Data Sheet—Wednesday, May 6, 2015


Good morning, Data Sheet readers. PayPal co-founder Max Levchin’s latest startup is tackling the business of micro-loans. EU officials have published their blueprint for massive reforms—and regulations—related to the digital economy. IBM is teaming up with Facebook to help marketers personalize campaigns. Plus, cloud human-resources pioneer Zenefits is now valued at $4.5 billion after its massive Series C funding round. If you find Data Sheet useful, share this link for today’s edition and encourage your colleagues to subscribe. Have a productive Wednesday!


While you were sleeping. The European Union finally published its plan to unify digital policy across the entire market. It wants to regulate everything from copyright law to telecommunications services. It also plans investigations into the business practices of several big U.S. companies including Google, Amazon and Facebook. But a ruling on controversial tax incentives in Ireland, Luxembourg and the Netherlands has been delayed. It all adds up to continued scrutiny of the high-tech industry in Europe. The new digital rules will also have far-reaching implications for e-commerce and corporate data privacy in Europe.


This week’s Salesforce takeover rumor has a name attached, Microsoft. Trading was halted briefly Tuesday after Bloomberg reported this latest development. No one’s commenting officially but you can take another name off the list of potential suitors. SAP CEO Bill McDermott disavowed any interest this week during his company’s big conference. His observation, as reported by Computerworld: “We’ve always tried to buy assets that were best in class or ascending in value; we have never bought anything we thought was on the decline.”

Can PayPal's co-founder eliminate credit cards? Max Levchin's latest company, Affirm, has raised $275 million to disrupt how micro-loans are approved and serviced. Its particular focus: millennials.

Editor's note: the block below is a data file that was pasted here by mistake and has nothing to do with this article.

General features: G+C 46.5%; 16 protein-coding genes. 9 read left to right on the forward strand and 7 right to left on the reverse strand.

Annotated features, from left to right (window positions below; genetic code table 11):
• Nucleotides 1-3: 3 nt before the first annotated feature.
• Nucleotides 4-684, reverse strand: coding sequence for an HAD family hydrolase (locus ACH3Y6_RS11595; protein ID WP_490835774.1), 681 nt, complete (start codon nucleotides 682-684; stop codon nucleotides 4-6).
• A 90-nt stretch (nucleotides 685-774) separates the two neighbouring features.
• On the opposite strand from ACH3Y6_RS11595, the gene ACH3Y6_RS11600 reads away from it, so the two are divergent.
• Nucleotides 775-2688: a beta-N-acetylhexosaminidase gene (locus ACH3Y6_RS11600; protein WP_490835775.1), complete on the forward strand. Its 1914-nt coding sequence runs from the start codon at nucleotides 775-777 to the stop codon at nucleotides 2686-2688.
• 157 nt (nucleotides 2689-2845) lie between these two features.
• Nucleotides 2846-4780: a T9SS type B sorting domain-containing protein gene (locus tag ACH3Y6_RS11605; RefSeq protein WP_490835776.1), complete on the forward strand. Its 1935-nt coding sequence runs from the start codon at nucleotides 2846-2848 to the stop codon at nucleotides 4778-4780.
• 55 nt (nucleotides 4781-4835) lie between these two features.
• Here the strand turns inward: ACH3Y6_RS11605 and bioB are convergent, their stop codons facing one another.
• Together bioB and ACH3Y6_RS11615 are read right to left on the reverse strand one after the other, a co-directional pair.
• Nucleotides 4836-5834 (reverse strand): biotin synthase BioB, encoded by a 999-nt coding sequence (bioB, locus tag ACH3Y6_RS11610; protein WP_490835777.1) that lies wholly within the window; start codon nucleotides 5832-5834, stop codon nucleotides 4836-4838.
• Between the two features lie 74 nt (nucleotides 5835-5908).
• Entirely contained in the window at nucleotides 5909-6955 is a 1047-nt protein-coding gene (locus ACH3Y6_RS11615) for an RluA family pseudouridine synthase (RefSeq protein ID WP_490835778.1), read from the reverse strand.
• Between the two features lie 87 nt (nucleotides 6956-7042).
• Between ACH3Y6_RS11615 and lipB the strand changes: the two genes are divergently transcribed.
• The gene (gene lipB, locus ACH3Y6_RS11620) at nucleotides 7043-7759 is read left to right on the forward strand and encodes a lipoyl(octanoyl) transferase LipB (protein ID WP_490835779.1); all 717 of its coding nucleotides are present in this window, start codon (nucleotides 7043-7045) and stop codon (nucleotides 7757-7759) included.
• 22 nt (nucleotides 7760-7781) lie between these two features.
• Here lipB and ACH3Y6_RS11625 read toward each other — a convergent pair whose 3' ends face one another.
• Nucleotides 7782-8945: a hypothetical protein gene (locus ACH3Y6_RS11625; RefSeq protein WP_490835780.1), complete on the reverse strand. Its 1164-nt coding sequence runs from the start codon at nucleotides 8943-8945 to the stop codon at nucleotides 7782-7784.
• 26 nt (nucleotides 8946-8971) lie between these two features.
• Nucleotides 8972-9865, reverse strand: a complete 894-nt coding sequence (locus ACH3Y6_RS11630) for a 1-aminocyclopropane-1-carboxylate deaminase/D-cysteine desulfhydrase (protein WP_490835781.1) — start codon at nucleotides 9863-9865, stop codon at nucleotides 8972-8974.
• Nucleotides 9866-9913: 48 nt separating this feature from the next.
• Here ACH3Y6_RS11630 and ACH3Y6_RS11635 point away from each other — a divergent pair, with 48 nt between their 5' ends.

Massive new funding round for Zenefits. The cloud human resources company has closed a $500 million Series C round, which boosts its valuation to $4.5 billion. Ironically, the company is expanding so fast, it is outgrowing its own software.

Worried about the Internet of things? SAP has your business covered. The enterprise software giant is extending its applications to handle data generated by gadgets, sensors and social media networks. It shouldn’t be surprising that its HANA in-memory database technology is at the center of this strategy.

Your company can now use the same database that runs Google search. The Internet giant has created a cloud service, called Bigtable, that is less pricey than competitive offerings, including one from Amazon. In other news, Google is now working far more closely with SAP on business analytics applications. It also has made changes to its application development service, App Engine. The move is designed to lure more developers to its cloud platforms, a strategy also being pursued by Microsoft.

Details on the latest lawsuit over the ill-fated HP-Autonomy deal. Court documents filed in London outline Hewlett-Packard’s specific complaints against Mike Lynch and Shushovan’s Hussain, Autonomy’s former CEO and CFO. HP continues to maintain that the two inflated the software company’s financial performance through accounting fraud.


IBM, Facebook team in marketing analytics mashup